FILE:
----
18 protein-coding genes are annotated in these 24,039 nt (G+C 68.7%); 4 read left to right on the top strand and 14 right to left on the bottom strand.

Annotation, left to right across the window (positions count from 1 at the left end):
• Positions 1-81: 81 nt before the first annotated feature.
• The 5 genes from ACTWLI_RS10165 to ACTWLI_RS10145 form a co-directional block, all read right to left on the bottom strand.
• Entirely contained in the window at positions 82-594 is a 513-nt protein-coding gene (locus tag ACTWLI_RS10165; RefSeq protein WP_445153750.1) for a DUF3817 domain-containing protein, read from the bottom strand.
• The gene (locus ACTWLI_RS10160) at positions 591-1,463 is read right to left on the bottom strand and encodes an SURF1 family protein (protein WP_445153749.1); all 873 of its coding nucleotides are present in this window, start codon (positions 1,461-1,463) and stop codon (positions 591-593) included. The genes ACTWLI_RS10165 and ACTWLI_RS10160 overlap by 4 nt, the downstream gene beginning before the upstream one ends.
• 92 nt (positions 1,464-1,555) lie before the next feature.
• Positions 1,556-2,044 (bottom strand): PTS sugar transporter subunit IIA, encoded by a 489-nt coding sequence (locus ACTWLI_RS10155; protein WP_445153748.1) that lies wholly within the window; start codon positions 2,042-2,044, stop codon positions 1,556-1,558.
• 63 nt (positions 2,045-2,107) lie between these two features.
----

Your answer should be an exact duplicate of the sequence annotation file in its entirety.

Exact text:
18 protein-coding genes are annotated in these 24,039 nt (G+C 68.7%); 4 read left to right on the top strand and 14 right to left on the bottom strand.

Annotation, left to right across the window (positions count from 1 at the left end):
• Positions 1-81: 81 nt before the first annotated feature.
• The 5 genes from ACTWLI_RS10165 to ACTWLI_RS10145 form a co-directional block, all read right to left on the bottom strand.
• Entirely contained in the window at positions 82-594 is a 513-nt protein-coding gene (locus tag ACTWLI_RS10165; RefSeq protein WP_445153750.1) for a DUF3817 domain-containing protein, read from the bottom strand.
• The gene (locus ACTWLI_RS10160) at positions 591-1,463 is read right to left on the bottom strand and encodes an SURF1 family protein (protein WP_445153749.1); all 873 of its coding nucleotides are present in this window, start codon (positions 1,461-1,463) and stop codon (positions 591-593) included. The genes ACTWLI_RS10165 and ACTWLI_RS10160 overlap by 4 nt, the downstream gene beginning before the upstream one ends.
• 92 nt (positions 1,464-1,555) lie before the next feature.
• Positions 1,556-2,044 (bottom strand): PTS sugar transporter subunit IIA, encoded by a 489-nt coding sequence (locus ACTWLI_RS10155; protein WP_445153748.1) that lies wholly within the window; start codon positions 2,042-2,044, stop codon positions 1,556-1,558.
• 63 nt (positions 2,045-2,107) lie between these two features.